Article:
"To all nations promoting democratic government and the rule of law so that trade and aid can succeed, you're not alone. To all nations tearing down the walls of suspicion and isolation, and building ties of trade and trust, you're not alone. And to all nations who are willing to stake their future on the global progress of liberty, you will never be alone," the president said.
Bush, as president, has given few speeches on foreign policy, keeping his focus largely on domestic matters. When he has addressed foreign matters, his attention often has been directed at a particular issue--for instance, his proposal to build a missile defense system.
By contrast, the speech Tuesday addressed a wide range of issues on the diplomatic front burner and presented them in the context of a philosophical approach to the U.S. role in the world. In many ways, the address echoed the moral tone often laced in foreign policy speeches by President Clinton.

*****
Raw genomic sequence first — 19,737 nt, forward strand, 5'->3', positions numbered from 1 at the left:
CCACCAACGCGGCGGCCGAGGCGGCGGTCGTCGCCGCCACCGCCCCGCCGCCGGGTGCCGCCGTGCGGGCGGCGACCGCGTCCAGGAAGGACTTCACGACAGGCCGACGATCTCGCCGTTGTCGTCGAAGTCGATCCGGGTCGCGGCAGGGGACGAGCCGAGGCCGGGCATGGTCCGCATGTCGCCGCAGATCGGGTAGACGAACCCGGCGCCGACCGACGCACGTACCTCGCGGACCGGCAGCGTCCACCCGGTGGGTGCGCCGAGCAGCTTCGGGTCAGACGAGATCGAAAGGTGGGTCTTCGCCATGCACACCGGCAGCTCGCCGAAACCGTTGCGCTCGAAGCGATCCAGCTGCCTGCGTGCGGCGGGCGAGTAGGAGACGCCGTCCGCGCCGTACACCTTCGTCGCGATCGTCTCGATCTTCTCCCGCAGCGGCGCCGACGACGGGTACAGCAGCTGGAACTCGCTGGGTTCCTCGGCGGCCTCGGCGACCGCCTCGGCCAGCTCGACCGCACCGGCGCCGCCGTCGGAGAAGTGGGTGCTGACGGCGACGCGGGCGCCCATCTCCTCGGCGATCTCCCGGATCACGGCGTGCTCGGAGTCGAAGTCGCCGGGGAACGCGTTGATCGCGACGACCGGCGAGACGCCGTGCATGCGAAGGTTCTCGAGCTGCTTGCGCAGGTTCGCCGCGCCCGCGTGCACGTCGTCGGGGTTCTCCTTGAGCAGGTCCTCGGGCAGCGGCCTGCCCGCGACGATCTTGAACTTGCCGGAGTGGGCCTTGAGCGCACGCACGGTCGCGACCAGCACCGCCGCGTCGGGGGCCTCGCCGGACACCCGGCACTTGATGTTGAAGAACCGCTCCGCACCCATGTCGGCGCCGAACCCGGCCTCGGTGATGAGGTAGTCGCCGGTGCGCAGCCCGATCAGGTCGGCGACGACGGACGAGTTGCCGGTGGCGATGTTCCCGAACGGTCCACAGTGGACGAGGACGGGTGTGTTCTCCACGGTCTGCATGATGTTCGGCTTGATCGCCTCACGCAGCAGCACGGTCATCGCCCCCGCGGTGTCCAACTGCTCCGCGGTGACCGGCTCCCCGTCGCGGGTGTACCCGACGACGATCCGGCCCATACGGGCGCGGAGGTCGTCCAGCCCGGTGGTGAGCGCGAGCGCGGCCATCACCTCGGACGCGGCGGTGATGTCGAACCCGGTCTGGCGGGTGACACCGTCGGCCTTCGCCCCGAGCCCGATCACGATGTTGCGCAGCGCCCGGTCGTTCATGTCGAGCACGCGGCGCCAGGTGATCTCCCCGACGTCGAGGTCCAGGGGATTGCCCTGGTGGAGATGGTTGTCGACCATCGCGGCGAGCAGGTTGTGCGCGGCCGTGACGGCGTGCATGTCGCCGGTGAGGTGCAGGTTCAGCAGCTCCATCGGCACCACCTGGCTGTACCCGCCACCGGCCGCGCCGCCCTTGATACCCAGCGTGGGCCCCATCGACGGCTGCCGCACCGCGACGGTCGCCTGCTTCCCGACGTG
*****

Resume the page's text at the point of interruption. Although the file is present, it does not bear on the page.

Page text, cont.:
Bush said one of his top objectives in Genoa--the city of Christopher Columbus, who is forever linked with the quest for expanded horizons--would be to secure the strong endorsement of his summit partners for a new round of global trade negotiations to begin before the year's end.
Bush will meet with the leaders of Britain, Canada, France, Germany, Italy, Japan and Russia. The most recent global trade talks ended in 1993, and efforts to launch a new round have failed. He's expected to be challenged by fellow leaders on his proposal to create a missile defense system, which critics charge will undercut the 1972 Antiballistic Missile Treaty, and about his decision to not support the Kyoto Protocol, which calls on industrial nations to take specific steps against global warming.
Bush presented a defense of what has come to be known as globalization--the ever-tighter weave of economies, both rich and poor, around the world--and put it at "the heart of human liberty stretching across national borders."
"It holds the promise of delivering billions of the world's citizens from disease and hunger and want," he said. The world's needs "are a challenge to our conscience and to complacency."